Following from that is ‘Sit / Stay’ which sees Poppy returning to the heaviness of the earlier tracks, and this one features an interestingly syncopated dubstep-like beat that’s accompanied by thundering bass and grungy guitars as she sings “Every time you fall back down / Sit and stay, lie on the ground / Do what you've been, what you've been told / Sit, stay, lie down”, which once again seems to be about the control that her former producer Titanic Sinclair imposed on her. It’s another solid track with the quiet/loud formula present and correct as it breaks into quiet synth-driven sections between the brash distortion of the verses. Yep, it’s yet another good’un.

When the next track ‘Bite Your Own Teeth’ begins with rattling snares and extremely heavy guitars, you know it’s going to be something rather special. In fact, it’s the heaviest track on the album and sounds absolutely fucking fantastic. The title of the track refers to a quote by Alan Watt; “Trying to define yourself is like trying to bite your own teeth”, but the track is actually very light on lyrics and lets the music do most of the talking! It’s hard to believe that only two years prior to this, Poppy was singing Pop songs about fashion and doing her nails, but the Metal flows so strong on this track that it completely silences any naysayers who cast doubts over her conviction to her new direction. Of course, it breaks into light melody sections in amongst the heaviness and at the half-way mark it shuts completely down into a gentle harmonic vocal section before breaking into the sort of dense riffage you’d expect from a seasoned Doom band and it then slows to a crawl as the song ends on a discordant funereal march and howling feedback. The only thing that disappoints me about this song is that it’s far too short - I’d have loved it to have gone on for at least a couple of more minutes.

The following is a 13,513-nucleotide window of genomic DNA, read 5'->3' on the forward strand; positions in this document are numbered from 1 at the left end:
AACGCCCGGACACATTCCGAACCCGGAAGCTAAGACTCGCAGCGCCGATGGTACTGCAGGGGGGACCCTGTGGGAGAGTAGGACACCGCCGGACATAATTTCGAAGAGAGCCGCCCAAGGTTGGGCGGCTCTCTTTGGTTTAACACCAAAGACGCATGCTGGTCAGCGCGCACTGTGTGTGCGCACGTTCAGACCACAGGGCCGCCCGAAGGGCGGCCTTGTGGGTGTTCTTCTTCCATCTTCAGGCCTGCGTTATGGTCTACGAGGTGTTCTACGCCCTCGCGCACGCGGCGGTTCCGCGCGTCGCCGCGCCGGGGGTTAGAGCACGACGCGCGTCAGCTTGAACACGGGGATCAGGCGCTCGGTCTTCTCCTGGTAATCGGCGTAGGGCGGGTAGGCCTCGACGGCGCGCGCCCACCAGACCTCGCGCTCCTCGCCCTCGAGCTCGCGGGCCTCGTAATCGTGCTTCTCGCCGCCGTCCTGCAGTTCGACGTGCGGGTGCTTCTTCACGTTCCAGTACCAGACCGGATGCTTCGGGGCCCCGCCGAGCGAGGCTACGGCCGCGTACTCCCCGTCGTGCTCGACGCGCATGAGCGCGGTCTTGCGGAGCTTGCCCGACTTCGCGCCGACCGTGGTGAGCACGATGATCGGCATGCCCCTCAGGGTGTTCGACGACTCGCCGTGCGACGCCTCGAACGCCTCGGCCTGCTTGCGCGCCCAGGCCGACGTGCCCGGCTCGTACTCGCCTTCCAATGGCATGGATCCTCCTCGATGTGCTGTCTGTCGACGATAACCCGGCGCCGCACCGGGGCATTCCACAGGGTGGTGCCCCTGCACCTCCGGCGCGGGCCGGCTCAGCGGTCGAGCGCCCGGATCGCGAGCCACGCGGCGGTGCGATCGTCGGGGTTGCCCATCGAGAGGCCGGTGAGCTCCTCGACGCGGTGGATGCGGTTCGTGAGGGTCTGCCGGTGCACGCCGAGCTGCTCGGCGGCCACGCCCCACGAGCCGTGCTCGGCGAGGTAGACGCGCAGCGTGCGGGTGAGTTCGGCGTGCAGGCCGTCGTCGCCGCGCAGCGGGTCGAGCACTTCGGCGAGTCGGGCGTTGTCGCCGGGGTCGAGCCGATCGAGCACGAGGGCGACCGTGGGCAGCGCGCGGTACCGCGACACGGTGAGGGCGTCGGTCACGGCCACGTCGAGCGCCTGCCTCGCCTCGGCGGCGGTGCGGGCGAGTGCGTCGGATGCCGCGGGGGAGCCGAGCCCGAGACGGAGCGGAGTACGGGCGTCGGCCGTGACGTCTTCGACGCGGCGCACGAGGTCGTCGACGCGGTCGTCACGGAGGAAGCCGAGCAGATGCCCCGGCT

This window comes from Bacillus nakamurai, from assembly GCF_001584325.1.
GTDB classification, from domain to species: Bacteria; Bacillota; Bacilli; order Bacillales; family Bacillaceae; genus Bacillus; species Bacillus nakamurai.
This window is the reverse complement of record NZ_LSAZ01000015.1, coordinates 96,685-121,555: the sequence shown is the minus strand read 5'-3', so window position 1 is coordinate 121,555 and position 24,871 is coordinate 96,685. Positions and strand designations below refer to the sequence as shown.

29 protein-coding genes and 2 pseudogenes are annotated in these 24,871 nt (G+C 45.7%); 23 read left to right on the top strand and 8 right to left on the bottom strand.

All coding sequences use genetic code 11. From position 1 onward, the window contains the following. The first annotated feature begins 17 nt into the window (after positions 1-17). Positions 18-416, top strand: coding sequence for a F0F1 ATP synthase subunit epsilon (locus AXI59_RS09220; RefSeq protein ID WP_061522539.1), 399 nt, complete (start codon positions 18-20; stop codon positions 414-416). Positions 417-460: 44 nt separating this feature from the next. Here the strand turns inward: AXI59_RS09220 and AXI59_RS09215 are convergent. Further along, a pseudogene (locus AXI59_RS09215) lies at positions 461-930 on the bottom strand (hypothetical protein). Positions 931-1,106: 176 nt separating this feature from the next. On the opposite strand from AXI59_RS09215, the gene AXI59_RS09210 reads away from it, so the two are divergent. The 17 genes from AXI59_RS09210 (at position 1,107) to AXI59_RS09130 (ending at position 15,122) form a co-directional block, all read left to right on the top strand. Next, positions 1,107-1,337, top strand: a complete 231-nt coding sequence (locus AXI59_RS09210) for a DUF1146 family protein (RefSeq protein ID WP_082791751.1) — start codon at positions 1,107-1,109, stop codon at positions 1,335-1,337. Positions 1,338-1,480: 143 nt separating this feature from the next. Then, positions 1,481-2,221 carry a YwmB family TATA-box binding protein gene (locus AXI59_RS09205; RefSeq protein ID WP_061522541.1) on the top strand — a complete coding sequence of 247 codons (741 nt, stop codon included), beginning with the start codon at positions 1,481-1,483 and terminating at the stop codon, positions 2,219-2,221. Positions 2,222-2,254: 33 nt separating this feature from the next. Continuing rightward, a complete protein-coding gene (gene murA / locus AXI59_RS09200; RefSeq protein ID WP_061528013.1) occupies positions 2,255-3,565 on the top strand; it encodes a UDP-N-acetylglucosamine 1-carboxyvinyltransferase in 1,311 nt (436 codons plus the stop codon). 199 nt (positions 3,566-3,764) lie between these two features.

We’re onto the final last two tracks with ‘Sick Of The Sun’, which is a laid-back Electro-Acoustic track that gives your ears a rest after the manic heaviness of the proceeding track. There’s a gorgeous sumptuousness to this song, with Poppy’s voice really sounding wonderful on it, and there are some beautifully layered vocals and a melody in its chorus that’s irresistibly catchy. Despite it being far less heavy than the majority of the tracks on the album, it holds its own because it’s so well executed and actually turns out to be one of my favourites.